Chile relies more heavily on exports than Australia does, because its domestic market is smaller. Total wine consumption in Chile in 2017 was 308 million litres, at a per capita consumption of 15.7 litres/capita, while Australia’s was 588 million litres, with per capita consumption of 24.2 litres/capita. In both cases, imported wine accounts for only around 15 per cent of total domestic sales. Chile’s domestic consumption is forecast to grow to 423 million litres by 2022, while Australia’s is forecast to grow at a slower rate to 657 million litres in the same timeframe[3].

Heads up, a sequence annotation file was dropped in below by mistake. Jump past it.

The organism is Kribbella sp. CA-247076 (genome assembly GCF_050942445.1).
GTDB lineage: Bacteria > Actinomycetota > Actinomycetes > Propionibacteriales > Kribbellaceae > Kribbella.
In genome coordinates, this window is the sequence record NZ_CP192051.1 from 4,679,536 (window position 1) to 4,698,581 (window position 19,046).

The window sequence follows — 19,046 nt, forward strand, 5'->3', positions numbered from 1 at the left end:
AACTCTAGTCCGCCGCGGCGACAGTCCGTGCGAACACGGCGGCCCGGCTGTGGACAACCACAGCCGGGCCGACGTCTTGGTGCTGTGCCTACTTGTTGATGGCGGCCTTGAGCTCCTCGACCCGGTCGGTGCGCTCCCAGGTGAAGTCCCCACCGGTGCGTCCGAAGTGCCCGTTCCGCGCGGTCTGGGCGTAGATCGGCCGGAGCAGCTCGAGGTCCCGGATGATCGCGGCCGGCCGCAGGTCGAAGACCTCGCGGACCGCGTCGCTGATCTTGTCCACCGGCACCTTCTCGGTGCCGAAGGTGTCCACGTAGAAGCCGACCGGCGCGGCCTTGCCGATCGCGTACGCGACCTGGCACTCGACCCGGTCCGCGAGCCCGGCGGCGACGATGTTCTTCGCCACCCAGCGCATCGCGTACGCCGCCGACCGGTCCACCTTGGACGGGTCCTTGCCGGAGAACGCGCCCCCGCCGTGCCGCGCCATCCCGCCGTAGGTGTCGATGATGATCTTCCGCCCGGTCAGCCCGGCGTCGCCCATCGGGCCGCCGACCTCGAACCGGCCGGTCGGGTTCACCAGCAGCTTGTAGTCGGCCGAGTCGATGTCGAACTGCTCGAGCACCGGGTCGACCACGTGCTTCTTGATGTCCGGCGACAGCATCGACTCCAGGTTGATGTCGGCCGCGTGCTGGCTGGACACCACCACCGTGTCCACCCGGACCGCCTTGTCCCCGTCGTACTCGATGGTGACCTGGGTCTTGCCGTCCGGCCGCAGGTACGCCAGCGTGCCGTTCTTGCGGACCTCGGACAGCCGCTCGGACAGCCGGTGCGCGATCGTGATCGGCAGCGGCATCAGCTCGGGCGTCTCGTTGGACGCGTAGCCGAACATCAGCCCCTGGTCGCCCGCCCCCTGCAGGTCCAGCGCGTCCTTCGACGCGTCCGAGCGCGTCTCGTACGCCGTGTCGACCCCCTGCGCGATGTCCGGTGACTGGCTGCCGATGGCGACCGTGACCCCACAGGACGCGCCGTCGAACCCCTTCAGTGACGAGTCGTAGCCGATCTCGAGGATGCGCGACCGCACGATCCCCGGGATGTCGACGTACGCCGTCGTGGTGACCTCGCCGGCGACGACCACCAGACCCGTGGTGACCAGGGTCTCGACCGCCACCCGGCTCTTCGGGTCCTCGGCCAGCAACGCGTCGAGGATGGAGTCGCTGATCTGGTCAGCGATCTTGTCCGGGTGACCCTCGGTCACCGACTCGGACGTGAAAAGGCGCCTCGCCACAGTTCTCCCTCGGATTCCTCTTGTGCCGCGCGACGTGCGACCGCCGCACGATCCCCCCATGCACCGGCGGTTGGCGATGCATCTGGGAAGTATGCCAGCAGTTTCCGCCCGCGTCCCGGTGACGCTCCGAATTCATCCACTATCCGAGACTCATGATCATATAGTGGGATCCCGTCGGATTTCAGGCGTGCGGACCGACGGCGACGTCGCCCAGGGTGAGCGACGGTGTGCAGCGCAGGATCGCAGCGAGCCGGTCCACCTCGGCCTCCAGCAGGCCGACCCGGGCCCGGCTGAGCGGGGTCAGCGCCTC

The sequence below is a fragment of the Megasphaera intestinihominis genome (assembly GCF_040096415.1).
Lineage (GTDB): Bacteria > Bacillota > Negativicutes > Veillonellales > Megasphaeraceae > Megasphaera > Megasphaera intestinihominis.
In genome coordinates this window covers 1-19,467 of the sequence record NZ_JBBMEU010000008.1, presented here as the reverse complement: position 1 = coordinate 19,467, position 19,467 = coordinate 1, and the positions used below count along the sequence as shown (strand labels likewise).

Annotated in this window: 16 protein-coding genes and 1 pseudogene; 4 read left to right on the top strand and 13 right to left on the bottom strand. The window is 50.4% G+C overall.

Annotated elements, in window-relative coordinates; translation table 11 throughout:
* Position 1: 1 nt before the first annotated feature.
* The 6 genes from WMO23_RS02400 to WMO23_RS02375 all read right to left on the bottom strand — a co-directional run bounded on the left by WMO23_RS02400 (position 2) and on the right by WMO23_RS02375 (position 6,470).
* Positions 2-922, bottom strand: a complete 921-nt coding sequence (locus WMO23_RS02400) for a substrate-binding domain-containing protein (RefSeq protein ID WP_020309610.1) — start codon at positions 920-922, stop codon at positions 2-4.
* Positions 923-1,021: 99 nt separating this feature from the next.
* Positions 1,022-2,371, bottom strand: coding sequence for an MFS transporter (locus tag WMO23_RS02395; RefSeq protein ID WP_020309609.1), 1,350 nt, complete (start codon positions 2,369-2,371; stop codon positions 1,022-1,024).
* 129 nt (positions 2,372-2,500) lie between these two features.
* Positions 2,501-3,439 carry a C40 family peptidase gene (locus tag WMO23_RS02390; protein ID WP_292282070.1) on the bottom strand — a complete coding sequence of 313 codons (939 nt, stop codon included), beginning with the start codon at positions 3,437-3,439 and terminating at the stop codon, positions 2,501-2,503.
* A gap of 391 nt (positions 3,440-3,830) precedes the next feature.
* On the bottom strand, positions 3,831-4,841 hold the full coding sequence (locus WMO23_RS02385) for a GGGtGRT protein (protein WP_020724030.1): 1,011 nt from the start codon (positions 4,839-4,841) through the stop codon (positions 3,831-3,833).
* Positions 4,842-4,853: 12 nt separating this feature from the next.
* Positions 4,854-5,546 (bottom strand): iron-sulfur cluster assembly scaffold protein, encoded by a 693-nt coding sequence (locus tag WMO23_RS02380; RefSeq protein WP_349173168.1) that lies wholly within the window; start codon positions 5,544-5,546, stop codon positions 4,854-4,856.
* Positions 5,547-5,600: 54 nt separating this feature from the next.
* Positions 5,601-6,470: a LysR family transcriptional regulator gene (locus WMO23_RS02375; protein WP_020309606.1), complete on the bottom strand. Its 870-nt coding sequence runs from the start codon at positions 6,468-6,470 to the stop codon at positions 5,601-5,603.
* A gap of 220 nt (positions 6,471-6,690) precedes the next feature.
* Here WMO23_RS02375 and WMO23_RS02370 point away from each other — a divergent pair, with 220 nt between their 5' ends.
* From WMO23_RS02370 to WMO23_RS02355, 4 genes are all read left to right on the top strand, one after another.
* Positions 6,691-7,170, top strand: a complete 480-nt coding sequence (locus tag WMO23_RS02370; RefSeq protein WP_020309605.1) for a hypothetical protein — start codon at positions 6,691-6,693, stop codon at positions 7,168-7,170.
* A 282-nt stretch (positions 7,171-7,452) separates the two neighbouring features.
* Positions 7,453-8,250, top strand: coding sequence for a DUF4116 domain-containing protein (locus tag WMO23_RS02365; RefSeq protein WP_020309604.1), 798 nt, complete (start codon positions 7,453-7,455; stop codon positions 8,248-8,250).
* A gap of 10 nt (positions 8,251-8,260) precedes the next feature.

Image: Andre Castelluci / Wine Australia

Differences: making wine

These similarities, however, do not tell the whole story. Chile has quite a different variety mix compared with Australia. While both countries have Chardonnay and Cabernet Sauvignon in their top three, Australia is particularly known for its Shiraz, which accounts for around 30 per cent of plantings. Australia has 23 per cent of the world’s Shiraz plantings, while Chile has just 3 per cent, and Shiraz only accounts for 5 per cent of its plantings. Conversely, Chile’s top variety is Cabernet Sauvignon, which accounts for more than one-third of Chilean vineyards. Chile is also identified with the less widely-known variety Carménère, having more than three-quarters of the world’s plantings of this variety[4].

Image: Wine Australia

Differences: exporting wine